Can a growing problem be positive?

Can a growing problem be positive?
29 June, 2017 Anna Borgström

Can a growing problem be a positive?

NetClean’s recent research showed that law enforcement across the world is dealing with an increasing volume of child sexual abuse. In fact, a staggering 74.6 percent of the officers surveyed said that their workload has increased in the last year.

This raises the question if police forces are experiencing an increasingly demanding work load because the volume of child sexual abuse material is actually increasing? Or is it because law enforcement and other stakeholders are getting better at finding the material?

We put the question to Verónica Donoso Executive Director at INHOPE, who explained that it is a complex issue with no clear answer.

Are we getting better at combating child sexual abuse material?

At first sight, if one looks at worldwide trends, it may seem that more content (child sexual abuse material) is being found. However, one must be very cautious when interpreting these numbers as an increase in the amount of child sexual abuse material found does not necessarily mean that the problem is increasing. It may also mean that we are getting better at detecting this type of illegal content, because of new technologies or because of more and better human resources available to deal with it. In specific countries it may be because the population is more aware of the problem and as a result are reporting it more. What I am trying to say is that because of the nature of the content being dealt with, and the impossibility to collect data directly from the source, it is extremely difficult to draw one single conclusion. As long as we are unclear how much child sexual abuse material is being produced, distributed and consumed out there, we will not be able to know for sure whether the problem has worsened or not.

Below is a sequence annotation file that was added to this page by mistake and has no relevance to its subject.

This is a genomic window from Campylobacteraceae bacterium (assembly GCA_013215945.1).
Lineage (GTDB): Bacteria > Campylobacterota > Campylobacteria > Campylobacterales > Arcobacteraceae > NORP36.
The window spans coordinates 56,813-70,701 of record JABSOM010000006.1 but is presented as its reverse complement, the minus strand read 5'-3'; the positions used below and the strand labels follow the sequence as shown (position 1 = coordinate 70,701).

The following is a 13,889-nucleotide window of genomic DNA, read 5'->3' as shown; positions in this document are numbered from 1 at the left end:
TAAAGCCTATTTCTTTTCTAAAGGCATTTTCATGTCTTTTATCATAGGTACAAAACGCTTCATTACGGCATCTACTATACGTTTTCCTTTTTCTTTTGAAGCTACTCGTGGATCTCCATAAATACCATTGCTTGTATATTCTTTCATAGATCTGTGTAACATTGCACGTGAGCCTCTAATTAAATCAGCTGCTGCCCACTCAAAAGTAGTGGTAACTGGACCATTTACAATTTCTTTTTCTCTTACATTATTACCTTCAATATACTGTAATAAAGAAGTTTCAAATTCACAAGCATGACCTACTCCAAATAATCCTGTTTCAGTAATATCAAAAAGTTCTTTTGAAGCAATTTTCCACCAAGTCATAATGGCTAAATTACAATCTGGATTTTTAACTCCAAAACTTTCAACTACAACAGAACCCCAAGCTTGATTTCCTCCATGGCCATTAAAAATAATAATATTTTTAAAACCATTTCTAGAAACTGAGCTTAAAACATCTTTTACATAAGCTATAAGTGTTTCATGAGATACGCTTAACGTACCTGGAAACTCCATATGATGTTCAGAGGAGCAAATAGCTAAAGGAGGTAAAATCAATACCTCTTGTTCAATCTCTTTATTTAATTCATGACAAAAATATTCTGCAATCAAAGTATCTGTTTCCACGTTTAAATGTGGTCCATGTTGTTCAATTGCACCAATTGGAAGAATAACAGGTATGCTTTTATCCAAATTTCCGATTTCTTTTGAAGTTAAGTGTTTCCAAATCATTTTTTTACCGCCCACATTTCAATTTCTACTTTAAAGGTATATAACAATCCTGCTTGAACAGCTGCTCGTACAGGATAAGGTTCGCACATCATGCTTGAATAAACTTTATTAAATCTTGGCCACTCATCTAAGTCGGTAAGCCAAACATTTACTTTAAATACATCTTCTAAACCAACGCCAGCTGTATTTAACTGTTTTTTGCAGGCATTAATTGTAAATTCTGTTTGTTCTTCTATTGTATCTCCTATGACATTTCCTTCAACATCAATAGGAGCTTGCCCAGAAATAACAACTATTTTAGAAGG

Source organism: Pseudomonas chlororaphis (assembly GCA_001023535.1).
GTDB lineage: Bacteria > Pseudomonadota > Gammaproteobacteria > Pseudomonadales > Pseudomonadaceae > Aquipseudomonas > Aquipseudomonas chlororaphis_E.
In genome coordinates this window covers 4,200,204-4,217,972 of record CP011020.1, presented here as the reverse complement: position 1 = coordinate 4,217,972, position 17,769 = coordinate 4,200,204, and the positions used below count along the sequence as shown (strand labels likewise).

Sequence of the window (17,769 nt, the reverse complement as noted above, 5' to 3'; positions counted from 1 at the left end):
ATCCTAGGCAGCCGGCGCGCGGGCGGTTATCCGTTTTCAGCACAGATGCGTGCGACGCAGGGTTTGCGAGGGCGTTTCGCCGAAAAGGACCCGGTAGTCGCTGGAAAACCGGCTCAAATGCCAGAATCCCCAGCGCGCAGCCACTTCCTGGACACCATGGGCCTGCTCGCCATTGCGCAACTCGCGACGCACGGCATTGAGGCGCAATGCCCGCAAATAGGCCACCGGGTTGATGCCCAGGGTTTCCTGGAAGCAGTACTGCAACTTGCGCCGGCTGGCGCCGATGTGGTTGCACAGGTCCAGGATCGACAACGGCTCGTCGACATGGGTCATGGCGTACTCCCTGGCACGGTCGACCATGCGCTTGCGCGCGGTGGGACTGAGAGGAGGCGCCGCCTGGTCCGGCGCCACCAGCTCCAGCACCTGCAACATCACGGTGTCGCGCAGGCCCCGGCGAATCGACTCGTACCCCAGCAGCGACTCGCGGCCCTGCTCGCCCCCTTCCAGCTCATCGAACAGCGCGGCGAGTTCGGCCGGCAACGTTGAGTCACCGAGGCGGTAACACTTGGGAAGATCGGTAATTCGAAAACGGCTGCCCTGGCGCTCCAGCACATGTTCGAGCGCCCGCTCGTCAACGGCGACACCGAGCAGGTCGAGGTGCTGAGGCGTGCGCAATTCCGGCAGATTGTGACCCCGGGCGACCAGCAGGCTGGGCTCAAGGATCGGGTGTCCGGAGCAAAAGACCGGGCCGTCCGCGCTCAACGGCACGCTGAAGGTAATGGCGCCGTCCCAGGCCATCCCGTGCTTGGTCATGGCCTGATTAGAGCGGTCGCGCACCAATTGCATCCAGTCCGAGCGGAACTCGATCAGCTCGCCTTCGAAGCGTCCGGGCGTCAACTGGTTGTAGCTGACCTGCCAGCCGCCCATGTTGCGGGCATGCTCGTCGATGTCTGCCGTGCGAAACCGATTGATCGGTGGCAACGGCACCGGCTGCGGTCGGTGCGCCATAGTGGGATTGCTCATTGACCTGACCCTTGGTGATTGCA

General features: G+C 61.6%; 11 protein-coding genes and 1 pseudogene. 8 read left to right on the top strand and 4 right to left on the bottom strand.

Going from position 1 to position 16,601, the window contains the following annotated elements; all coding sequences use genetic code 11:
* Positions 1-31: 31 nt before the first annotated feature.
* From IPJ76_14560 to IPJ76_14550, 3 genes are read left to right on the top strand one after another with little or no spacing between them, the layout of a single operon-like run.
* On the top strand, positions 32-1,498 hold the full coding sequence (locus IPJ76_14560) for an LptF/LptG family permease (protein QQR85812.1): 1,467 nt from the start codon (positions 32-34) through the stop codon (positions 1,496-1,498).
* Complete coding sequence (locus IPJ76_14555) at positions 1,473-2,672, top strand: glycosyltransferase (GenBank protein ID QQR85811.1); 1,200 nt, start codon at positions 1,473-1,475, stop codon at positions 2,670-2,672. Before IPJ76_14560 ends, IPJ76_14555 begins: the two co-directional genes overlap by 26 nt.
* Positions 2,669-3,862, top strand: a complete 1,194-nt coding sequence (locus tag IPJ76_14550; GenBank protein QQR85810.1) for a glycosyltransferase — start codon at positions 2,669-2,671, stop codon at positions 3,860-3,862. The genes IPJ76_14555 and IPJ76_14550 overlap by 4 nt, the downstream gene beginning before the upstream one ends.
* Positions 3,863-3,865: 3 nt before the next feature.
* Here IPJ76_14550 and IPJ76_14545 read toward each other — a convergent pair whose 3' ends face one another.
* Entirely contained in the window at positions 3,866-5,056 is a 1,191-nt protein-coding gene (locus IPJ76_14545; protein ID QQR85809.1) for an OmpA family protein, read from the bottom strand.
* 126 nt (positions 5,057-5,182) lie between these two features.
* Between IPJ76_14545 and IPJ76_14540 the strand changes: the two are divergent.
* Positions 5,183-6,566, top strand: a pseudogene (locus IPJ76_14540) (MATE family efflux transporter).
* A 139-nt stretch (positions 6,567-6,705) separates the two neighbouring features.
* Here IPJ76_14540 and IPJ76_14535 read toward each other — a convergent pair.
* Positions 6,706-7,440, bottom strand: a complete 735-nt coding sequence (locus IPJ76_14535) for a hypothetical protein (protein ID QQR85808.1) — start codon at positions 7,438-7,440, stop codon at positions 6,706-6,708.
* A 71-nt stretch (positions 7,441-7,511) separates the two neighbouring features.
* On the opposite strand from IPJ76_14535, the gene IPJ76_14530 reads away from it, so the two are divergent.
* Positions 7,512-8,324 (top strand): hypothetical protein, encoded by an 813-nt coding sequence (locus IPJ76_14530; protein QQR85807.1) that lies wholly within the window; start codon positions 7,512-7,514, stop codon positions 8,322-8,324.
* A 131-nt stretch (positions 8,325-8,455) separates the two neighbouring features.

Increased awareness is having a positive impact

I believe, however, that the increase in awareness amongst the public, the use of new technologies (such as the use of ICCAM by INHOPE member hotlines) the continuous training of expert analysts and a more coordinated approach among the different actors fighting child sexual abuse material is having a positive impact in our day-to-day work. In particular, I think that international collaboration as well as increased cooperation with the industry and law enforcement agencies is crucial to fight this battle. And this has certainly kept on improving through the years. Initiatives such as We Protect Global Alliance or the Virtual Global Taskforce, an international alliance of law enforcement agencies working together to prevent and deter online child abuse, are key to bringing the right people and minds together to make a real difference.

Hotlines add to awareness and to increased detection

Hotlines, in their turn, play an important role in wider national and international strategies to address online child sexual abuse and exploitation. Hotlines are national focal points that allow the community to securely and anonymously report what they believe to be illicit material. Something they might otherwise feel uncomfortable or afraid to do directly to the police. Obviously, not all the content that is reported from the public is confirmed child sexual abuse material or illegal material. But this is exactly the added value of hotlines. By receiving and thoroughly analysing all these reports, including the non-illegal ones, hotlines save the police valuable time for victim and perpetrator identification and dismantling criminal networks. As a result, hotlines fill a gap that allows police to get access to information they would otherwise probably never have been able to find on their own.

We’re getting better, but the fight is far from over

In summary, even though I feel we are getting better at fighting this battle, there is still much more to be done. Many countries still lack proper legislation to address child sexual abuse material, while further efforts are needed to better investigate it, prosecute offenders, protect child victims and remove illegal online content even faster. In addition, less than a quarter of countries worldwide have a hotline today, a number that we believe must increase. It is also essential to keep working to raise awareness among the public. I believe that the key to tackling this problem is to continue increasing our efforts, to better coordinate existing initiatives and to ensure that successful ways of working are replicated and multiplied all over the world.